The controls are also simplistic, with the four main face buttons used to pick up (A), chop (X), dash (B) or shout (Y) – the latter of which seems to serve no real purpose. I did find that it could be difficult to pick things up easily, especially when things are really hectic. If you aren’t correctly lined up then you can easily make mistakes. The characters are controlled with the analogue stick on the Joy-Con or Pro Controller, when it may have been better suited to the D-Pad or directional buttons. As you’d hope for a local multiplayer orientated title on the Switch, the game can also be played with split Joy-Cons; players able to utilise one each, with the controls transferring to sideways play easily.
The music is very simple, yet effective. As well as blending in well with everything going on, it also adds to the tension. You immediately feel under pressure in the kitchen, and that is before the music speeds up as you start to run out of time. The aforementioned spooky levels were a particular highlight for me. If you get a chance to take it all in, you can hear everything around you; approximations of customer conversations, the hustle and bustle… it all adds to a fabulous atmosphere.
You’ll no doubt have noticed that the game is adorned with a “Special Edition” moniker, so you are no doubt wondering what’s so special about this version – right? It comes with all the of the DLC previously released for the game, which means that you get two extra DLC packs with The Lost Morsel and Festive Seasoning. In the end, you’ll have a total of 44 campaign levels with 22 different chef visages to choose from – spanning across a range of crazy kitchens. There are also 9 different versus levels to play on, specifically asking for 2-4 players.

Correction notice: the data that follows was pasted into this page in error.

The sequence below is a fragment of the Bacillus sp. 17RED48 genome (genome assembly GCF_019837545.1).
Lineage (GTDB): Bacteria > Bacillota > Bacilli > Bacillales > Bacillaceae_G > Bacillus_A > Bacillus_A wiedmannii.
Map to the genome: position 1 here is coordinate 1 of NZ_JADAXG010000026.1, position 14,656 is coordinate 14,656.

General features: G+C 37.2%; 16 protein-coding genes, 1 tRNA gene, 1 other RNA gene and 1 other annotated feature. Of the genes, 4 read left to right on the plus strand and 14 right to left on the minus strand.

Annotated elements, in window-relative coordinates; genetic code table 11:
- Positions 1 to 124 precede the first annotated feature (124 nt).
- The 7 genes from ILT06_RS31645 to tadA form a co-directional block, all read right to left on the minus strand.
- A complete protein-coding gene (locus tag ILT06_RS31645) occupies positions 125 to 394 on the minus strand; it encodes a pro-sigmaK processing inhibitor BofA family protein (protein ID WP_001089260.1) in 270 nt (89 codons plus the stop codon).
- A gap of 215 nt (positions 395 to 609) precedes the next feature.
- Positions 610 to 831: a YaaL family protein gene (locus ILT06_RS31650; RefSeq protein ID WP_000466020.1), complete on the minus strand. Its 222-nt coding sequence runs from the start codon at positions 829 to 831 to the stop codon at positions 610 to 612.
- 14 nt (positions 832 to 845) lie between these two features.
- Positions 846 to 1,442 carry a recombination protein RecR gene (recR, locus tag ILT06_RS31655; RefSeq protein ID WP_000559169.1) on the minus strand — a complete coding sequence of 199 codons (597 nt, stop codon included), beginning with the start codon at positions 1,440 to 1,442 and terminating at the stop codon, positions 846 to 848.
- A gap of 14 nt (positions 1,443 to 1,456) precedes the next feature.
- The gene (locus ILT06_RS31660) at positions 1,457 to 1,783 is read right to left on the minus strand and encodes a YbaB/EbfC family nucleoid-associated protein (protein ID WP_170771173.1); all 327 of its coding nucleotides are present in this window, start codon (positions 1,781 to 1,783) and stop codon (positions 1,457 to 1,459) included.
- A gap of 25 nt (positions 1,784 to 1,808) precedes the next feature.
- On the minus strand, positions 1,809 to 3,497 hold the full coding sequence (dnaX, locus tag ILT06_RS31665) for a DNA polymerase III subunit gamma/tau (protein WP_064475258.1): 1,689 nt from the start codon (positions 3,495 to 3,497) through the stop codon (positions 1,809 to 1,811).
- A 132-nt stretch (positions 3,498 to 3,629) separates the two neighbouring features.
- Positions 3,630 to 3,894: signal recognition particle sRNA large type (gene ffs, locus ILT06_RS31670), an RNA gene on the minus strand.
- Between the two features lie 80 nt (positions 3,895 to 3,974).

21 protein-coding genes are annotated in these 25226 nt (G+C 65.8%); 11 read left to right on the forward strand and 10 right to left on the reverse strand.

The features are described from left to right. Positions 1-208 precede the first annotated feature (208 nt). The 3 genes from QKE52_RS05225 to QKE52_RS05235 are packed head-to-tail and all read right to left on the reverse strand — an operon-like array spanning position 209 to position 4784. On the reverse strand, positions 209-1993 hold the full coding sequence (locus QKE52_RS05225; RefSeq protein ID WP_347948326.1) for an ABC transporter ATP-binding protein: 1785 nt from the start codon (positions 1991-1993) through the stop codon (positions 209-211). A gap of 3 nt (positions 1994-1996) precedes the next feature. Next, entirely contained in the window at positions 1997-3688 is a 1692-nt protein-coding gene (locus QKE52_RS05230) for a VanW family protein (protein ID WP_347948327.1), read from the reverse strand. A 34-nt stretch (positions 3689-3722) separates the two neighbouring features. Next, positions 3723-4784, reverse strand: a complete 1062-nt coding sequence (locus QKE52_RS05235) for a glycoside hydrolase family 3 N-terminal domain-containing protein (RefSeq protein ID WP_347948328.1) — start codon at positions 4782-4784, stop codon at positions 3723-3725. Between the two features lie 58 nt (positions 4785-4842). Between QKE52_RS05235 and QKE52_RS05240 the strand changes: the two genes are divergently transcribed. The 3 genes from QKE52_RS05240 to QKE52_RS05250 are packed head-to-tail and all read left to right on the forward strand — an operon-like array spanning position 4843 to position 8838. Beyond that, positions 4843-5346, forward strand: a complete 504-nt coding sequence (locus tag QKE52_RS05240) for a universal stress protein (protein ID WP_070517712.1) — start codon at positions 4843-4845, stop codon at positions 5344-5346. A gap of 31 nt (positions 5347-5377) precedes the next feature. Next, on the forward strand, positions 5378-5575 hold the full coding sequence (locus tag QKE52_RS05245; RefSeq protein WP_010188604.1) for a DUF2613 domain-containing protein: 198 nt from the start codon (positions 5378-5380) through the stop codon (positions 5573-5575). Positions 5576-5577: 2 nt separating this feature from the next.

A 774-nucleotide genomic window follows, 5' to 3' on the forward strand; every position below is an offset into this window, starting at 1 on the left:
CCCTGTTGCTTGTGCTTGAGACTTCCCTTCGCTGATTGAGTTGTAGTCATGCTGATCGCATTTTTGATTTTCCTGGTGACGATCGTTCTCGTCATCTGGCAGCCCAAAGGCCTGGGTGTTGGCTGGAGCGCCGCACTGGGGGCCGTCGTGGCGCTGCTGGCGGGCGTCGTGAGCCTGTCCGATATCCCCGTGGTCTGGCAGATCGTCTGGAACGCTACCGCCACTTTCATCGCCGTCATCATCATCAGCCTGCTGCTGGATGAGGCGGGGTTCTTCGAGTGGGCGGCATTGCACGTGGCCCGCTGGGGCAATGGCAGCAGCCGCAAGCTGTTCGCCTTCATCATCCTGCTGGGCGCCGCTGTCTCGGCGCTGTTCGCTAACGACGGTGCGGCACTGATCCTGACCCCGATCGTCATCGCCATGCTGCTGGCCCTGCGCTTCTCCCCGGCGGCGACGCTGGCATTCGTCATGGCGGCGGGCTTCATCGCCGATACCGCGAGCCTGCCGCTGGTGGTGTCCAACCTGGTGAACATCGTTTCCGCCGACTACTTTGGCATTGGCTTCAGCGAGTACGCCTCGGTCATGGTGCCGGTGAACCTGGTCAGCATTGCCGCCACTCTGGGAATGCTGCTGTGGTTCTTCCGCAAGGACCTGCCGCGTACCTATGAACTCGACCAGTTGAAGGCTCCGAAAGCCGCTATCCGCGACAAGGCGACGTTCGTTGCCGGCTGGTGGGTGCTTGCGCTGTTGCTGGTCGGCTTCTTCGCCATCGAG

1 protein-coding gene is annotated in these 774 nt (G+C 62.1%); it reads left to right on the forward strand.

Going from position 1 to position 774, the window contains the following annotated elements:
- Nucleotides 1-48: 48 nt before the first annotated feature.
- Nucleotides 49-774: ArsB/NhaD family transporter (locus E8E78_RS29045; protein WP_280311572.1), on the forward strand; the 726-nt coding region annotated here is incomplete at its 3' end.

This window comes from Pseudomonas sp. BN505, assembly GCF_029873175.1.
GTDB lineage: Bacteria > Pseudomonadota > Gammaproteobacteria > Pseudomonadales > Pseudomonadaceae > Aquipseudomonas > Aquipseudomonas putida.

Where the campaign requires tremendous teamwork and communication to work towards a common goal, Versus Mode switches this on its head by putting you into competition with each other. Sure, there’s still teamwork required, but by working against an opponent and the clock simultaneously that pressure is really ramped up. I’d spent most of my time with this review playing the campaign, and only got involved with this mode a little bit, but it’s arguably the best bit of the game.
Aside from the minor issues with frame rates and controls, the game does sport some noticeable loading times. These can vary from thirty seconds, right up to a minute. In between levels you’ll occasionally encounter the Onion King as he explains more about your journey (there is a basic story about saving the Onion Kingdom from tragedy), and you’ll notice momentary freezing of the game when leaving his hut.
I suppose the biggest gripe with Overcooked: Special Edition is a similar one that befalls other couch-styled cooperative games; it’s only as much fun as the number of people you have to play with. It can be played solo, using the L and R bumpers to switch between two characters, but it’s not the same. Whilst still challenging, it’s simply nowhere near as enjoyable. I cannot stress enough how much fun I’ve had playing Overcooked with others, but I can’t help but feel disappointed that it’s offline only. For balance, I do have to say that it’s not just the Switch version affected; all systems lack online multiplayer. However, it’s not enough to detract from the overall experience for that do have others to play with locally.
If you enjoy a perverse challenge, then Overcooked: Special Edition might be for you. It’s an incredibly addictive, compulsive, and enjoyable title – and one that’s well worth that asking price. Boasting a large variety of kitchens, and filled with character, it’s another fine addition to the Switch’s party-focused repertoire and does well to show us exactly why it’s becoming the favourite multiplayer console of many (this writer included). If you have others to play with, buy this. You will not regret it.
Overcooked: Special Edition
There’s a tremendous amount of fun to be had with Overcooked: Special Edition, and it’s another great little party gem that’s guaranteed to generate some hilarity – if not arguments. It’s a joyous little game, and if you love fun it’s essential.